Dried: I have to have mustard seeds, curry powder, cumin, cinnamon, cardamom, cloves, ginger, dried peppers and all of my fixin’s for my BANG! spices. I don’t think I could cook a meal without BANG! It just wouldn’t taste the same anymore.
Fresh: Onions, potatoes, garlic, ginger root, apples and greens.
What one kitchen gadget could you not live without?
My spice grinder. I don’t know where I would be without one. Such flavor to be had when you grind something yourself. It’s one way to razzle-dazzle your food.
It’s 6 p.m., the people in your household are hungry and you just walked in from work and need to get something satisfying on the table as soon as possible. What’s your favorite thing to whip up in this situation?
Oh, just for fun, fresh popped corn, the old-timey way my Grandma Mills did it. Just 2 Tbsp. oil and ¼ cup popping corn in a pot and shake till done. Sprinkle on my SHEBANGARANG! And serve it on cones made of brown wax paper. Takes about five minutes and they are staples in my pantry.
It’s a snowy Sunday, you’ve just done the grocery shopping and have the rest of the day to spend in the kitchen cooking a meal that will bring comfort. What’s for dinner?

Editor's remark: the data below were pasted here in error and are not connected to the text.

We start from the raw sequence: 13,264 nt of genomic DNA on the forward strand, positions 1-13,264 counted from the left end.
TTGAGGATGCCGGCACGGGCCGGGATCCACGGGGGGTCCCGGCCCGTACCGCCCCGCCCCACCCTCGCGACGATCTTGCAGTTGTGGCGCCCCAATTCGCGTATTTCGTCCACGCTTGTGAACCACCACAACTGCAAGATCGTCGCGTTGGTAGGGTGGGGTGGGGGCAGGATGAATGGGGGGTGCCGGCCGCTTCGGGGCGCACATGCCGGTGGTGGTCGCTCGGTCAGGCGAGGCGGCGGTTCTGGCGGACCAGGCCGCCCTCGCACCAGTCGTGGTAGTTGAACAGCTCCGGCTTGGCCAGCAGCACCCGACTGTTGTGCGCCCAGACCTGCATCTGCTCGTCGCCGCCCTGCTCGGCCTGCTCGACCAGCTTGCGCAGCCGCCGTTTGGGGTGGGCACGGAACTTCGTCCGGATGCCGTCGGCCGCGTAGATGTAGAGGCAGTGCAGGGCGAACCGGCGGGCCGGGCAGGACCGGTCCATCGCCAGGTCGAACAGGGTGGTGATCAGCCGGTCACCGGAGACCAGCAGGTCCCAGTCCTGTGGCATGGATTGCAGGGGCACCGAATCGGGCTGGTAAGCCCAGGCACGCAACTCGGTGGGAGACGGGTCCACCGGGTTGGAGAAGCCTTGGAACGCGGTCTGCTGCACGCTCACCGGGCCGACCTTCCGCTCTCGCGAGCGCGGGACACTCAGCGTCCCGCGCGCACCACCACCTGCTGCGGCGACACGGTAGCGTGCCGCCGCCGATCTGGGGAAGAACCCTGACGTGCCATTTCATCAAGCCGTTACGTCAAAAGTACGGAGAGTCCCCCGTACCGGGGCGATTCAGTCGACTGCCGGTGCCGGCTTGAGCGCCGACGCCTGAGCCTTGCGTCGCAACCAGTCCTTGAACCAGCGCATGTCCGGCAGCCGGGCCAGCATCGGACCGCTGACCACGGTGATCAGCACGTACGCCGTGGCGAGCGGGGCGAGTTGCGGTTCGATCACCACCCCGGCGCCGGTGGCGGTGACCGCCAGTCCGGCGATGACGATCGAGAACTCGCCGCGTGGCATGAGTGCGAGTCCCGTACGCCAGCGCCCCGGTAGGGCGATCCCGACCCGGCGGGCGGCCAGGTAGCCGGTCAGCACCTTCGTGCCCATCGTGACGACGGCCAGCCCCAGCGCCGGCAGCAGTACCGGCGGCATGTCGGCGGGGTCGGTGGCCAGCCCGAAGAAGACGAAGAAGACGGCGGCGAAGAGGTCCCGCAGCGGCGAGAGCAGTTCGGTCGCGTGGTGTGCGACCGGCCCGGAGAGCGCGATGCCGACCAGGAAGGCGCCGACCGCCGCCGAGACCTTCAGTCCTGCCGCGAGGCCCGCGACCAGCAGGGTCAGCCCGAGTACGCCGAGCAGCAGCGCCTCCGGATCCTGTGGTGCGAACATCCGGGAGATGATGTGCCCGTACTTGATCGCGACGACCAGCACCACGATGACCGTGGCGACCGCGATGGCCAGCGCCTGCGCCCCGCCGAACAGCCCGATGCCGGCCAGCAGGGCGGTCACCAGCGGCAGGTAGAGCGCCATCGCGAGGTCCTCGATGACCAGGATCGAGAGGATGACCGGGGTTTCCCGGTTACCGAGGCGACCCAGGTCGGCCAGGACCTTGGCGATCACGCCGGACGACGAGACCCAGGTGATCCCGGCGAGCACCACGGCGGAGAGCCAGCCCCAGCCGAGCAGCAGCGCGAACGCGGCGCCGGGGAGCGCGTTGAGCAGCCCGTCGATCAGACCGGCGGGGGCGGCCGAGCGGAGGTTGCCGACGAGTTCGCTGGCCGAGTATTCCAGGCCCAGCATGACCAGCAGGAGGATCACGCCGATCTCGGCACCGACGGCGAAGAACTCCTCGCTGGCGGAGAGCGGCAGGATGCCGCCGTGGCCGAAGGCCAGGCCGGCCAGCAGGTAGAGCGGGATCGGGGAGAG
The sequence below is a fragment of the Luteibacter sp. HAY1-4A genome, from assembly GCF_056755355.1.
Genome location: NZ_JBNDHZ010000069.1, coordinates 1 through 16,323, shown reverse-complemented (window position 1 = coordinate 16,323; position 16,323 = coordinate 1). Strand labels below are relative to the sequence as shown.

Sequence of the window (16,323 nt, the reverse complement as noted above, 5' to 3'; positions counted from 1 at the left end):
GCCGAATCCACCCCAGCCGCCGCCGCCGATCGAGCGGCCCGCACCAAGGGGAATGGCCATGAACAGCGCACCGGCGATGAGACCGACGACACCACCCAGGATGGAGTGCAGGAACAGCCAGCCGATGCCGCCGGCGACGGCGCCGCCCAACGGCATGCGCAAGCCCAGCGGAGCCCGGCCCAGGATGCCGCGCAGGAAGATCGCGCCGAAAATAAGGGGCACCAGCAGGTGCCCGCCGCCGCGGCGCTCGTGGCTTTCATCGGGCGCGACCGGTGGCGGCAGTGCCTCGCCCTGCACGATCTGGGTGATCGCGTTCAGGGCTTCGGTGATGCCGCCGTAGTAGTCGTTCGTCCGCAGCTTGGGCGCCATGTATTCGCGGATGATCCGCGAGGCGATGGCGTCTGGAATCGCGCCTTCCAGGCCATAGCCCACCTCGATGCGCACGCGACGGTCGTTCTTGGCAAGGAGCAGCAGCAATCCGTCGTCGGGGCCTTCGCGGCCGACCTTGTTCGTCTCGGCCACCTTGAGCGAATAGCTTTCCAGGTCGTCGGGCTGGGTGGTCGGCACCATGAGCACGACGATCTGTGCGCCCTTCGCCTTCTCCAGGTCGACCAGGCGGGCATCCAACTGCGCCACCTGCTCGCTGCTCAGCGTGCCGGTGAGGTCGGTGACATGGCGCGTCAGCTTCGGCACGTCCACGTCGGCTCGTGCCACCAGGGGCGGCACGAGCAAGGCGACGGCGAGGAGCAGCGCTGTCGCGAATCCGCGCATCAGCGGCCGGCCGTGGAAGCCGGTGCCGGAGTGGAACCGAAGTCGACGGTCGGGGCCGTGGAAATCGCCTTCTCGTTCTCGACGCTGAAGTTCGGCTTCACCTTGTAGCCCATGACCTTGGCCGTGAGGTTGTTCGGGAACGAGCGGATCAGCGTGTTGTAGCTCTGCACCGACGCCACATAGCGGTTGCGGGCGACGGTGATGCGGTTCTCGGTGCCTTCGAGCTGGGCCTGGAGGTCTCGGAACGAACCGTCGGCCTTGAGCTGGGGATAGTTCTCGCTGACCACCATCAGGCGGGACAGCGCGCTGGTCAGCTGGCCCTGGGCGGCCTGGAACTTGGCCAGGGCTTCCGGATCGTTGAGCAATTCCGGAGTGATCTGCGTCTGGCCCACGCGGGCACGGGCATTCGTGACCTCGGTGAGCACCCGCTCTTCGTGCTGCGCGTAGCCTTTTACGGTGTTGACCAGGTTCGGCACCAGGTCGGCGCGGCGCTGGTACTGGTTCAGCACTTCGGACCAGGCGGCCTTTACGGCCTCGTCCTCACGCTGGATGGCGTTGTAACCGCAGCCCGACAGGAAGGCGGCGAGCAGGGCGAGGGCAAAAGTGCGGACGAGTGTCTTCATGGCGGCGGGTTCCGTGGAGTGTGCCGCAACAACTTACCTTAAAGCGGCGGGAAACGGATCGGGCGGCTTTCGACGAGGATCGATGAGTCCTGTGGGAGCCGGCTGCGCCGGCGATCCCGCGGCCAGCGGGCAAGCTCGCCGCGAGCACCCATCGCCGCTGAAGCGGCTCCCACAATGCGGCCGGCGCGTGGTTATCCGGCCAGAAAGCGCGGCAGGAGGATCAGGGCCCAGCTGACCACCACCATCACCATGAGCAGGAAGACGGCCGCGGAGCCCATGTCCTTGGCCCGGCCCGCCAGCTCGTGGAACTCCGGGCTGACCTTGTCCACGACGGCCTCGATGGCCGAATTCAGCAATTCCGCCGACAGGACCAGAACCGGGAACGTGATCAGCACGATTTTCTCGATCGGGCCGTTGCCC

I just want dessert. SHEBANG! Rice pudding and Fresh Hot Cocoa with real cocoa powder on the stovetop and local milk. Then ceremoniously, sitting down to watch It’s a Wonderful Life and enjoying every bite of pudding and every sip of cocoa. That’s a happy thought indeed.
What is your favorite dish to make for pot-luck dinners?
My BANGARANG! Black Eyed Peas
1 package dried black-eyed peas, cooked to package directions
2 (14 oz) cans of diced tomatoes or 6-8 fresh, diced tomatoes
1 Tbsp. oil or butter
1 chopped onion
3 cloves minced garlic
3 – 4 Tbsp. BANGARANG! Signature Seasoning
2 Tbsp. sugar
fresh copped cilantro
Cook BEP’s according to package directions. Drain and set aside. In a large pot or skillet, heat your oil to medium and cook your garlic and onion until translucent. Add the BEPs, BANGARANG!, tomatoes and sugar. Cook while stirring occasionally for 5 minutes. Remove from heat. Stir in a bunch of cilantro leaves and enjoy while warm.
Do you have a favorite food source in the Fredericksburg region?
In the Fredericksburg region my favorite place to go with my sister, Julie, is to Sammy T’s and sit outside at the little bistro tables, wear our sunglasses. I get to pretend that I’m hip and forget all about my chores on the farm while we split their falafel salad. Sometimes there is a young man outside who plays the saddest, sweetest songs on a violin, while people pass by with shopping bags or their college sweetheart. There is a certain energy and hurried excitement in the downtown area that sits well with my soul.